Evergreen—A charter school committed to becoming racially inclusive
When my wife Shonnie and I began our search in early 2016 for a school for our daughter Gracelyn, who would be entering kindergarten in the fall, we did our due diligence. In February and March, the three of us visited ten schools in and around Asheville—public schools, charter schools, Waldorf-based schools, private schools. And in our search, we were not only concerned with academic standards, but also whether nurturing the entire child—mind, body, and spirit—was at the forefront of each school’s mission.
Once we narrowed our list to four schools, we asked for and were granted an opportunity for Gracelyn to participate in each of their kindergarten classes for a few hours. Since a lottery system was in place for three of the schools we preferred and only a few dozen students would be chosen from the hundreds who applied, we figured the odds were against us. But remarkably Gracelyn made the cut at all three. “Let’s take this kid to Vegas!” I joked.
It was a challenging decision for us, but after touring Evergreen Community Charter School’s wooded, ten-acre campus with climbing wall and ropes course, learning that Evergreen was founded on principles developed through a collaboration between Outward Bound and the Harvard Graduate School of Education, and talking with Gracelyn after she’d participated in Ms. Ona’s kindergarten class, our choice became clear. Gracelyn would attend Evergreen in the fall.
Early on, however, we discovered that, among the many positive aspects Evergreen offered, there was also a downside—a definite lack of ethnic and racial diversity. In fact, most of the students, parents, teachers, and staff looked like us—white and middle-class. While the school acknowledged that it and other charter schools shared some responsibility for the resegregation of public schools, it became readily apparent to us that Evergreen was determined to change this perception, and even more importantly, the reality.
In September of 2016, Evergreen sponsored its first racial equity training for staff, faculty, board, and parents. The powerful weekend workshop awakened many of us mostly white participants to our blind spots about race and inclusiveness. Afterwards, I became a member of the school’s Equity Leadership Team—a collaborative comprised of teachers, staff, and parent volunteers—and ultimately served as co-chair for two years. Among our accomplishments were additional racial equity trainings, including one for middle schoolers in 2018, and teacher/staff trainings.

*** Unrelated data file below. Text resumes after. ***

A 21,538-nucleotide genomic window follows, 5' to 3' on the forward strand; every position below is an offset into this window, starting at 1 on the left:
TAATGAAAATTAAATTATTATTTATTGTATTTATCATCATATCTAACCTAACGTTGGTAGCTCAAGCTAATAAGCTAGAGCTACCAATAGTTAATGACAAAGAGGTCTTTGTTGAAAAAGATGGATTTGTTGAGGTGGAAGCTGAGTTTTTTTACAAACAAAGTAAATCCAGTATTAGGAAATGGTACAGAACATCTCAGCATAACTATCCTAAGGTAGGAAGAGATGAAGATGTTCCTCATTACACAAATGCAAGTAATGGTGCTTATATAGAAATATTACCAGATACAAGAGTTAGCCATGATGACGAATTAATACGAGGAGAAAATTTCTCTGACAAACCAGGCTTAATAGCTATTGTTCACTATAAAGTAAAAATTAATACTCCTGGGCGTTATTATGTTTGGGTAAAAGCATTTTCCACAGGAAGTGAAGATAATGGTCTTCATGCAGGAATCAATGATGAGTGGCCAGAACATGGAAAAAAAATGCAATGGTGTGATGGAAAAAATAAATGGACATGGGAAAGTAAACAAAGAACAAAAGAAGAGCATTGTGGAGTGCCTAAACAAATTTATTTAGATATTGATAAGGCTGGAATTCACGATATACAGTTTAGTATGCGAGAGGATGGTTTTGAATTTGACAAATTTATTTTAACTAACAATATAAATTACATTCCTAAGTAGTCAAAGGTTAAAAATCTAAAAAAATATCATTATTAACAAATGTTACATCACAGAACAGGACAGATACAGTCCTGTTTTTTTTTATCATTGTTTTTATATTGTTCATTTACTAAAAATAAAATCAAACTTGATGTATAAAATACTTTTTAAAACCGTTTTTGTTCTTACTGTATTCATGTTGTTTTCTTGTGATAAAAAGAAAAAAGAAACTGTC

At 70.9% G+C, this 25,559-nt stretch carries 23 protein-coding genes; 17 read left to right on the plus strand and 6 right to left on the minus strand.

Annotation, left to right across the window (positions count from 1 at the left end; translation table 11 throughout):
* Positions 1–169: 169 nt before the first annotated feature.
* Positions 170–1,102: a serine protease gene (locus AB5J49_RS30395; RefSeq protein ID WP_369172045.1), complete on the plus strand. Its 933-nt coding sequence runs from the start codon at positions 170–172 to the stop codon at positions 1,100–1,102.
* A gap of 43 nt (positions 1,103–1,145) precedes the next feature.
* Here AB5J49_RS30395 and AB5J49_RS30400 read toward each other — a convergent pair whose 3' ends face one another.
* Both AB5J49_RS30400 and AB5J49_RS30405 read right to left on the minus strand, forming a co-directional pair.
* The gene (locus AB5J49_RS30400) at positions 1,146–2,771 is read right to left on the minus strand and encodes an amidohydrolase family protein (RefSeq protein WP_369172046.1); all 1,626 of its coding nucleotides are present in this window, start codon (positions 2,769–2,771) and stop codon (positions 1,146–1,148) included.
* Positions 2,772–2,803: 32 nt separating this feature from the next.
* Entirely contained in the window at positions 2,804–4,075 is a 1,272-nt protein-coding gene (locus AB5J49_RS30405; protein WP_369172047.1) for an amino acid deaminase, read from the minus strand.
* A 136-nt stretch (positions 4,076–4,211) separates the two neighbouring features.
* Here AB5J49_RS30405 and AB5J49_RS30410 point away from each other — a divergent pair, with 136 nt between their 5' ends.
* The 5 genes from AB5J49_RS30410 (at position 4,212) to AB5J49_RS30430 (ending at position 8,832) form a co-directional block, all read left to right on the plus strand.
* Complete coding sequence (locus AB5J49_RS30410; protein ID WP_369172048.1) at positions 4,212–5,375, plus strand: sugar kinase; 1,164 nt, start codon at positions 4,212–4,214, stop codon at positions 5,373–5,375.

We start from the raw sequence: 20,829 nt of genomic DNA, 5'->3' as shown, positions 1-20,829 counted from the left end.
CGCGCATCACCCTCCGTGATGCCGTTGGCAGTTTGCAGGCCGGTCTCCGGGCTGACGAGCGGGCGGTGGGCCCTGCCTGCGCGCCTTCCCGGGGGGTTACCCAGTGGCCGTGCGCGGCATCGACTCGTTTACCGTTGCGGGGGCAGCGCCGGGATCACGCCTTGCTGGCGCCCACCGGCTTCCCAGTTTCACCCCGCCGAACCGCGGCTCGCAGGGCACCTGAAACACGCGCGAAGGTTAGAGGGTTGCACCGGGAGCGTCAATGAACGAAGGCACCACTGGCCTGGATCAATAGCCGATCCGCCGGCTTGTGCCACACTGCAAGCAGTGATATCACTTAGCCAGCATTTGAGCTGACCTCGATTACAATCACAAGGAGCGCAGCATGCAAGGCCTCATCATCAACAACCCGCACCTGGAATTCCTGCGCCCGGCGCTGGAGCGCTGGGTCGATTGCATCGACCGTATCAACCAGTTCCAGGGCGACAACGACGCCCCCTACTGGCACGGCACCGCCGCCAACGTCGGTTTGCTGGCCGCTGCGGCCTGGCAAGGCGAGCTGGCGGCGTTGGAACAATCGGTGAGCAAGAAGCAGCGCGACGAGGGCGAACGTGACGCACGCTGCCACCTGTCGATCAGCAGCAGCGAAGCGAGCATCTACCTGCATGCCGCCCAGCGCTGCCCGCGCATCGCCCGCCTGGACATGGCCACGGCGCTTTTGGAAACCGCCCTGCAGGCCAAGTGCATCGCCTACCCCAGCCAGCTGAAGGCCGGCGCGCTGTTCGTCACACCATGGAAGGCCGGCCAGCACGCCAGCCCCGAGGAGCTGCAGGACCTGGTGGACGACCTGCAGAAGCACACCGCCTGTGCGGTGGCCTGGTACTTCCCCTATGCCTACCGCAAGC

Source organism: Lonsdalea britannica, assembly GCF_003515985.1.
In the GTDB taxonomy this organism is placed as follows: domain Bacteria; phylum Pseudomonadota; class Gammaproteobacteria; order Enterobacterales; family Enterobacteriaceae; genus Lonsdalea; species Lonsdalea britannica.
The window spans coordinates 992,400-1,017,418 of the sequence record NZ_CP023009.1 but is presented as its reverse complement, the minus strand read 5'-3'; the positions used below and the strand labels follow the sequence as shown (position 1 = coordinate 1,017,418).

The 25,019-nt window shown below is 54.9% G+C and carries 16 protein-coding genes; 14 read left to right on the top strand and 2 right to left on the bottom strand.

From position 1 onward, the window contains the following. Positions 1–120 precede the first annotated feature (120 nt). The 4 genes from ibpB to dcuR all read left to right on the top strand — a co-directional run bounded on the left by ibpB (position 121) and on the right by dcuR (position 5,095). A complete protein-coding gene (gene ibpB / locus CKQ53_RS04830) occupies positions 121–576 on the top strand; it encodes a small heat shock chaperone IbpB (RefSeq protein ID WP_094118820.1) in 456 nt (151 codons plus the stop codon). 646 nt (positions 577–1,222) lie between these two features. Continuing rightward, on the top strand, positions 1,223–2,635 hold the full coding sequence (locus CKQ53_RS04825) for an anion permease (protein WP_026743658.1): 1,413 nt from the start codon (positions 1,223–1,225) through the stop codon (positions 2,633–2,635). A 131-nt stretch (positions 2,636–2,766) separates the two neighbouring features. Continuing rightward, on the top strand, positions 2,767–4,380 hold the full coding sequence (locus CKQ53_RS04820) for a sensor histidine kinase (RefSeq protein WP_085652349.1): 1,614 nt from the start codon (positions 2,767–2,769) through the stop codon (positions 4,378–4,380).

In 2018 and 2019, I was privileged to participate in Evergreen’s strategic planning process during which the school’s Board of Directors, with full support of the school community, recognized diversity and inclusion as a top strategic priority for our school. Thus, Evergreen is currently taking significant steps toward becoming a more diverse, equitable, and inclusive community. These include outreach to communities of color, creating more inclusive curricula, removing some structural barriers, and hosting additional racial equity trainings. In addition, the State Board of Education approved a change to our lottery, which will be weighted for economic diversity beginning with the 2020 admissions cycle. We recognize weighting our lottery for low socio-economic status is an incomplete fix to work around the legal restrictions that restrain us from weighting for racial/ethnic diversity. We also recognize that while low income is not directly related to race/ethnicity, a lottery weighted in this manner can be helpful as we reach out to people of color living with low income.
Evergreen has built an incredibly strong and sought-after school over the past 20 years. The staff and teachers are outstanding at what they do. However, a predominantly racially homogenous campus means Evergreen’s students are being denied a diverse, culturally rich experience, and they are not being prepared to live in a diverse society. Furthermore, families of color in our community have been excluded from the opportunity to participate in, benefit from, and influence what has been created at Evergreen. As strong as our school is, it is incomplete when such a significant segment of our community is missing.
Evergreen now has the opportunity to eliminate the inequities that our school has inadvertently helped foster and that our culture has inflicted on people of color for centuries. Yes, we may need to find additional revenue and/or reallocate resources for this effort. Yes, teachers and staff may be called upon at times to do more. Yes, those of us who live in the bubble of white privilege may experience discomfort. But to eliminate white supremacy from our culture, from our community, and from our campus, we must be bold, we must be courageous, we must be on the right side of history.
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